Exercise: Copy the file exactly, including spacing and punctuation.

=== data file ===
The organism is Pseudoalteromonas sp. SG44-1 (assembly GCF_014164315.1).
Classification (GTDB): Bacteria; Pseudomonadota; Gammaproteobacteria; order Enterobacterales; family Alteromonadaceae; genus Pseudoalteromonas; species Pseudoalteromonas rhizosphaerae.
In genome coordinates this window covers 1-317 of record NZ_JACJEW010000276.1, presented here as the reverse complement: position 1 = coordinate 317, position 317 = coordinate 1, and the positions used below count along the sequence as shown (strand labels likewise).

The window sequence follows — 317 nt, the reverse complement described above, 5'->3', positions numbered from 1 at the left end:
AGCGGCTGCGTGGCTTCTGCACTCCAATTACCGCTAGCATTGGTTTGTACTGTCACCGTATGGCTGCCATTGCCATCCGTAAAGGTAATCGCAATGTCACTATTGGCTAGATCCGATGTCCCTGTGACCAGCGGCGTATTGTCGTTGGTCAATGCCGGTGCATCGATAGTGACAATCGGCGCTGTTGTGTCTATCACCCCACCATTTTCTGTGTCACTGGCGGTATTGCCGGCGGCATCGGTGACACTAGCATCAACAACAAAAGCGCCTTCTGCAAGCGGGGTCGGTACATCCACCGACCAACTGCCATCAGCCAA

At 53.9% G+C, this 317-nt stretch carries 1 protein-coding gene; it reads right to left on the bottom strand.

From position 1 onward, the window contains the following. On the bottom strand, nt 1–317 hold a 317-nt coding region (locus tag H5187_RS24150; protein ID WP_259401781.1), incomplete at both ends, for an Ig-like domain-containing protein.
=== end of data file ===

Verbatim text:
The organism is Pseudoalteromonas sp. SG44-1 (assembly GCF_014164315.1).
Classification (GTDB): Bacteria; Pseudomonadota; Gammaproteobacteria; order Enterobacterales; family Alteromonadaceae; genus Pseudoalteromonas; species Pseudoalteromonas rhizosphaerae.
In genome coordinates this window covers 1-317 of record NZ_JACJEW010000276.1, presented here as the reverse complement: position 1 = coordinate 317, position 317 = coordinate 1, and the positions used below count along the sequence as shown (strand labels likewise).

The window sequence follows — 317 nt, the reverse complement described above, 5'->3', positions numbered from 1 at the left end:
AGCGGCTGCGTGGCTTCTGCACTCCAATTACCGCTAGCATTGGTTTGTACTGTCACCGTATGGCTGCCATTGCCATCCGTAAAGGTAATCGCAATGTCACTATTGGCTAGATCCGATGTCCCTGTGACCAGCGGCGTATTGTCGTTGGTCAATGCCGGTGCATCGATAGTGACAATCGGCGCTGTTGTGTCTATCACCCCACCATTTTCTGTGTCACTGGCGGTATTGCCGGCGGCATCGGTGACACTAGCATCAACAACAAAAGCGCCTTCTGCAAGCGGGGTCGGTACATCCACCGACCAACTGCCATCAGCCAA

At 53.9% G+C, this 317-nt stretch carries 1 protein-coding gene; it reads right to left on the bottom strand.

From position 1 onward, the window contains the following. On the bottom strand, nt 1–317 hold a 317-nt coding region (locus tag H5187_RS24150; protein ID WP_259401781.1), incomplete at both ends, for an Ig-like domain-containing protein.